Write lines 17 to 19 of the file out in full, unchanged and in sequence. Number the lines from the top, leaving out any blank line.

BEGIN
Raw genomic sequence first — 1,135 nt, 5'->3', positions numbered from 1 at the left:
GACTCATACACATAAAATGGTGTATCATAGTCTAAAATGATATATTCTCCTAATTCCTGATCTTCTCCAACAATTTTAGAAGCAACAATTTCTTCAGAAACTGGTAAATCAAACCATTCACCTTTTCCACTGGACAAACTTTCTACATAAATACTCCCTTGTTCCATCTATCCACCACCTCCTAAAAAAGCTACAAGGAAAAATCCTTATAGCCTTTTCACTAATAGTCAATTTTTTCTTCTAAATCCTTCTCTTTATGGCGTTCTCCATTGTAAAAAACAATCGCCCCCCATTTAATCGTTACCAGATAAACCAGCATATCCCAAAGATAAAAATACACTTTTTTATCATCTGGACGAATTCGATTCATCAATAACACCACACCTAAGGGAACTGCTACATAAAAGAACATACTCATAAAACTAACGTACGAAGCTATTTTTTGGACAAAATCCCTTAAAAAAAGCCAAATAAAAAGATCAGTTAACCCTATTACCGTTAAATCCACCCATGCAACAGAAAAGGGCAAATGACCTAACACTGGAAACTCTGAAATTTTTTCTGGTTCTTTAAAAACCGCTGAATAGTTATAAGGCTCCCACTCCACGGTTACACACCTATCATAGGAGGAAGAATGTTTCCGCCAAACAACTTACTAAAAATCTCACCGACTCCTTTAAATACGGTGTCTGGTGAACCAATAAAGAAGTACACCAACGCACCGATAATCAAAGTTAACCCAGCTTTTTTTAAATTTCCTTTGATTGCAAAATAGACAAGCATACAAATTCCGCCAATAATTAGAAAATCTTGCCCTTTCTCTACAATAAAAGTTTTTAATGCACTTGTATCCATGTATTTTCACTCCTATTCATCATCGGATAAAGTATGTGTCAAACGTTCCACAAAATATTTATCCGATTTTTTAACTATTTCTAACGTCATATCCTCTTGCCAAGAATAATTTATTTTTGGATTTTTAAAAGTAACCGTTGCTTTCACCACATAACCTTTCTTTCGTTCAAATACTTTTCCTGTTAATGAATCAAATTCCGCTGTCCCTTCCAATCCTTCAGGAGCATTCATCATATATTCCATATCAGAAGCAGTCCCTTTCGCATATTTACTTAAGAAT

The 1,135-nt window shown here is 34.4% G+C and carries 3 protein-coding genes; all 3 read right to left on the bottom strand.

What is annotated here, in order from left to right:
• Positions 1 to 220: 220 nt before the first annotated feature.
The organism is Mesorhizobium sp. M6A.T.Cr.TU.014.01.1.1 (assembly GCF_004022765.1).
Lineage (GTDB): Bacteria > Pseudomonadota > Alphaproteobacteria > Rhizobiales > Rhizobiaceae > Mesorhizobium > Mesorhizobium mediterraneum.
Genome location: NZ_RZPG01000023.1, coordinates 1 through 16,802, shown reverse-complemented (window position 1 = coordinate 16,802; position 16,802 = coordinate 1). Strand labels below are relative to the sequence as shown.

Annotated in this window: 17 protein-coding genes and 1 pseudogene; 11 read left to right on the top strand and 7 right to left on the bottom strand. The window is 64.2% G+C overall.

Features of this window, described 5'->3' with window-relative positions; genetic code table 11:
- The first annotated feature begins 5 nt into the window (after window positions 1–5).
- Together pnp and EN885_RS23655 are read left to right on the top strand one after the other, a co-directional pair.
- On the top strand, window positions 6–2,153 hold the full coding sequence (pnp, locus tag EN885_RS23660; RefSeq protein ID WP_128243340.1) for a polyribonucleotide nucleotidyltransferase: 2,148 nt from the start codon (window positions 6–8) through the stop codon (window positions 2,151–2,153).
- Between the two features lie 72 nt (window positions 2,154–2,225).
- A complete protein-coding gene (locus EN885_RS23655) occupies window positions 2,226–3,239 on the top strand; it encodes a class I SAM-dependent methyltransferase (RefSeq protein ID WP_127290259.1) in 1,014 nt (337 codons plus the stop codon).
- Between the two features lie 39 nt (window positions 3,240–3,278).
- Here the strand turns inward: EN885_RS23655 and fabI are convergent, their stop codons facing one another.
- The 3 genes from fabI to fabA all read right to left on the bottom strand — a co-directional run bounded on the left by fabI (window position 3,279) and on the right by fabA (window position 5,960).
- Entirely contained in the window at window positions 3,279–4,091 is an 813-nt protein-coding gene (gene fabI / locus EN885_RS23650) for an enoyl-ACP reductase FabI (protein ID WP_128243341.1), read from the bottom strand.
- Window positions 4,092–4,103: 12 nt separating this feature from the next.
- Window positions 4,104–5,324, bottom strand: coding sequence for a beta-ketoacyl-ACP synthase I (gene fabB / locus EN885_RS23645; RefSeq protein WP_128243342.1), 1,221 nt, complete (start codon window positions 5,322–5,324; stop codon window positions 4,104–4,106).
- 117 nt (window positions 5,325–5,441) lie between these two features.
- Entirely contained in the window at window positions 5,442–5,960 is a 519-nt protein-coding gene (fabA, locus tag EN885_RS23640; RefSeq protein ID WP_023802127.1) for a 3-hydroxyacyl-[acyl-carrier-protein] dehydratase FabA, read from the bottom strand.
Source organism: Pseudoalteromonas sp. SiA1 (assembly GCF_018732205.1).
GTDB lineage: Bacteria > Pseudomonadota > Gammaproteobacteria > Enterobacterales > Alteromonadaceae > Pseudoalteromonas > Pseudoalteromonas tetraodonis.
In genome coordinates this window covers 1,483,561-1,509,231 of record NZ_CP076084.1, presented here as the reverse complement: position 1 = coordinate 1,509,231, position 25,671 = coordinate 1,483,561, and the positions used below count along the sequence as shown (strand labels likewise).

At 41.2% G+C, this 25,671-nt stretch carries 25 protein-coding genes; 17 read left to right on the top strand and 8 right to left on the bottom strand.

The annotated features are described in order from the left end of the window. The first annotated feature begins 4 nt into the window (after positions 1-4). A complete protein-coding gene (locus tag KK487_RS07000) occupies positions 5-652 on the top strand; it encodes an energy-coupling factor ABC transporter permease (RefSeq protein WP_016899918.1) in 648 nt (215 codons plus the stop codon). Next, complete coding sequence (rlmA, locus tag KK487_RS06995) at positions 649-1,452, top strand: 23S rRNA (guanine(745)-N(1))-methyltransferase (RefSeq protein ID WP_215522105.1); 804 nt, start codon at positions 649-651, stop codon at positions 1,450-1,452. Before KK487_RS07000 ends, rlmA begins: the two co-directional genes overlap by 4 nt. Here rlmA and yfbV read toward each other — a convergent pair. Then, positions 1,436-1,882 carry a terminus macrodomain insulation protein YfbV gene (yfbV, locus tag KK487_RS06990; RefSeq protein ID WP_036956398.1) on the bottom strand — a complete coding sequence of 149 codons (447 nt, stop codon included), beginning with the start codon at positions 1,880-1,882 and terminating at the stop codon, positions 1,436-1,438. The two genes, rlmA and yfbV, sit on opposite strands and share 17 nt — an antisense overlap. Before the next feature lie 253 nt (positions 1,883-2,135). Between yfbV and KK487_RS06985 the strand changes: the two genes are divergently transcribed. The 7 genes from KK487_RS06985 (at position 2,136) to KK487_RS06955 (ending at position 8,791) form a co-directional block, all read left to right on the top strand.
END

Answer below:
- Here the strand turns inward: EN885_RS23655 and fabI are convergent, their stop codons facing one another.
- The 3 genes from fabI to fabA all read right to left on the bottom strand — a co-directional run bounded on the left by fabI (window position 3,279) and on the right by fabA (window position 5,960).
- Entirely contained in the window at window positions 3,279–4,091 is an 813-nt protein-coding gene (gene fabI / locus EN885_RS23650) for an enoyl-ACP reductase FabI (protein ID WP_128243341.1), read from the bottom strand.